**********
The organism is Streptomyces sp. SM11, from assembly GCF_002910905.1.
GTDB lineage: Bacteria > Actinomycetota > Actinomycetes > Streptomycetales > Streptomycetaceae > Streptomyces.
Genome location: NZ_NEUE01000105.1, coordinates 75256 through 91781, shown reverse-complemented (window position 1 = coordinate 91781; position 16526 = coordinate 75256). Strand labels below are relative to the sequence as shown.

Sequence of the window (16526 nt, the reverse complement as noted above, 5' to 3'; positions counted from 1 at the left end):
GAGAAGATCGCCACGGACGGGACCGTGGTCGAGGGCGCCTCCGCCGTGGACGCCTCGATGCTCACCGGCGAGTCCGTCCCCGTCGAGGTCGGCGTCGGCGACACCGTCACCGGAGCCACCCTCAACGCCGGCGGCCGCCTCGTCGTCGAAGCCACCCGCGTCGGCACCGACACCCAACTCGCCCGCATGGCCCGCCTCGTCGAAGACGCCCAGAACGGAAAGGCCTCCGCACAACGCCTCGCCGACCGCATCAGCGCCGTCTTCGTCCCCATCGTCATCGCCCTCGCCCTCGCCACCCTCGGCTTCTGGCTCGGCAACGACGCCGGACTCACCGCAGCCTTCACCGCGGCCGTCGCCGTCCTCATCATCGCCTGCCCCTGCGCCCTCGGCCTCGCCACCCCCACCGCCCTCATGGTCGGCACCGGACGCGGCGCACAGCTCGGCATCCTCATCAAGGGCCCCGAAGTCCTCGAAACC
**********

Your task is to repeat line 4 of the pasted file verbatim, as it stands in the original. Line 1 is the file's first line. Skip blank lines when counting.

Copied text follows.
Sequence of the window (16526 nt, the reverse complement as noted above, 5' to 3'; positions counted from 1 at the left end):